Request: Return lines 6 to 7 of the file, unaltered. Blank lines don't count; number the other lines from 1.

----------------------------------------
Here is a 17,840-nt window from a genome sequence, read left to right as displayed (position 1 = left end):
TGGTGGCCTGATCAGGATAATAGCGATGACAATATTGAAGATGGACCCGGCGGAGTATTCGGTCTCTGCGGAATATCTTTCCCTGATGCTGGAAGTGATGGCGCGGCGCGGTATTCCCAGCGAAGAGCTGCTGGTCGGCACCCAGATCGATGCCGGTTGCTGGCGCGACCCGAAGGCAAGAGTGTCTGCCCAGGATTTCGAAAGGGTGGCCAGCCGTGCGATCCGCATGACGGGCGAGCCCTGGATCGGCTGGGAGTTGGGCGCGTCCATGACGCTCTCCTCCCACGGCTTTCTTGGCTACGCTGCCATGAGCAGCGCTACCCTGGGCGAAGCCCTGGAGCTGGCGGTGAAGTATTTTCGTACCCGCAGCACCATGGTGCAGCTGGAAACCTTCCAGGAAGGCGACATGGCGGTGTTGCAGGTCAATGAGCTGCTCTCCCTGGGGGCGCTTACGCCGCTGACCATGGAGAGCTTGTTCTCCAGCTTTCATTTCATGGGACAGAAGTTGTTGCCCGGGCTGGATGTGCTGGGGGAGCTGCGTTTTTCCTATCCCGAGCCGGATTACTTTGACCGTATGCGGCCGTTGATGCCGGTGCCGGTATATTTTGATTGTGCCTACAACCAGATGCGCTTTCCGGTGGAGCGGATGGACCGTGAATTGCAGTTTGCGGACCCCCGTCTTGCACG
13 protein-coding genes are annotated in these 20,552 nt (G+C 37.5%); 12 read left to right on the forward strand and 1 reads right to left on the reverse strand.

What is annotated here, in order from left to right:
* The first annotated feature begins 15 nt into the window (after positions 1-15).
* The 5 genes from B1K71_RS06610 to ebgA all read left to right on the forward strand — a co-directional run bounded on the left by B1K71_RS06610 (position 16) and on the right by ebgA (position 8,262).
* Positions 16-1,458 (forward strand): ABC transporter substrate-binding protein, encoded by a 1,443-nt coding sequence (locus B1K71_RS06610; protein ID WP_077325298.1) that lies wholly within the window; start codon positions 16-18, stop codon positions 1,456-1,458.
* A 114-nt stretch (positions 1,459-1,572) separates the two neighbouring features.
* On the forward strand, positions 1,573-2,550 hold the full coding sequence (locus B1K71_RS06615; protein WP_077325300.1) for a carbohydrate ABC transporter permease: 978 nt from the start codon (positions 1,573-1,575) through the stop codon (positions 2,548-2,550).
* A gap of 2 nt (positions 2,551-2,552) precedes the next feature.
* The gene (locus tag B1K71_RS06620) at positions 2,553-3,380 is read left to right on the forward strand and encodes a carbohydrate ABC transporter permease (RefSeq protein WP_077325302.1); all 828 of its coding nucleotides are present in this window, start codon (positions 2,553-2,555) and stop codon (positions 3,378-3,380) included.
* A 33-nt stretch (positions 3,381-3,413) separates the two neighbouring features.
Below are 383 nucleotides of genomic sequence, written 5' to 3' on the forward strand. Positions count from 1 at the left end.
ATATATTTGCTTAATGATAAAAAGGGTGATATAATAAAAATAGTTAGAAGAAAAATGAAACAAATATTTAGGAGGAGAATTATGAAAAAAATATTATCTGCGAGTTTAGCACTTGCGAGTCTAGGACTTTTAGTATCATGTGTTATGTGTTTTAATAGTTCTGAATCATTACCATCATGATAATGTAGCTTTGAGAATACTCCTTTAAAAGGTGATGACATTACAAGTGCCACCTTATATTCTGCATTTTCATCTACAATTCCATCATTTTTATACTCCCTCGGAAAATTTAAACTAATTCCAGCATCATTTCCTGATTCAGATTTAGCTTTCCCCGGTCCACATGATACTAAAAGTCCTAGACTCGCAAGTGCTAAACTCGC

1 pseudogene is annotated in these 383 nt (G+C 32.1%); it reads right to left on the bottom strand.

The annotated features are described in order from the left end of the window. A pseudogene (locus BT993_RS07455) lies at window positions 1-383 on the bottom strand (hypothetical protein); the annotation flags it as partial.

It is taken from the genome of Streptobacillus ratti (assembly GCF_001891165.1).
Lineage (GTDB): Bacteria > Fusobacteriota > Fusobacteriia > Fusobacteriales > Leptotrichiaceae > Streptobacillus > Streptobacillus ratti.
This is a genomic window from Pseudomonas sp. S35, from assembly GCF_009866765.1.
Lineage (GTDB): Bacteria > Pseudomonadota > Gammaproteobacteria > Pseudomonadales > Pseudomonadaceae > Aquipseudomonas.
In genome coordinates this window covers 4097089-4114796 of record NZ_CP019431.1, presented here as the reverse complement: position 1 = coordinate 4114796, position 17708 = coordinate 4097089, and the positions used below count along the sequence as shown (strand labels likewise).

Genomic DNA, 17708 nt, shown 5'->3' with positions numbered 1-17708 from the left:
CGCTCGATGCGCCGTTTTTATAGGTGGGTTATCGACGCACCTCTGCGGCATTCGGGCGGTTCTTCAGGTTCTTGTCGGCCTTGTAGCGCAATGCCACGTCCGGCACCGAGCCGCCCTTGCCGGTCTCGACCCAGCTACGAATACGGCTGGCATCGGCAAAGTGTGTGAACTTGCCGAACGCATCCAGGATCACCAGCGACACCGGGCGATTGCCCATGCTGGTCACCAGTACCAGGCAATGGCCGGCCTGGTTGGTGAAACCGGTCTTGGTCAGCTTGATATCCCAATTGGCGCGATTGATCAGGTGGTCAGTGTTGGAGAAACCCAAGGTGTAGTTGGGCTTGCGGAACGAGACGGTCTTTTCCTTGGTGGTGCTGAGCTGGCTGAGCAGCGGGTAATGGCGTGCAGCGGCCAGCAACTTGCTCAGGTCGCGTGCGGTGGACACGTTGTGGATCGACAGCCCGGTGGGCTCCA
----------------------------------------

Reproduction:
* The 5 genes from B1K71_RS06610 to ebgA all read left to right on the forward strand — a co-directional run bounded on the left by B1K71_RS06610 (position 16) and on the right by ebgA (position 8,262).
* Positions 16-1,458 (forward strand): ABC transporter substrate-binding protein, encoded by a 1,443-nt coding sequence (locus B1K71_RS06610; protein ID WP_077325298.1) that lies wholly within the window; start codon positions 16-18, stop codon positions 1,456-1,458.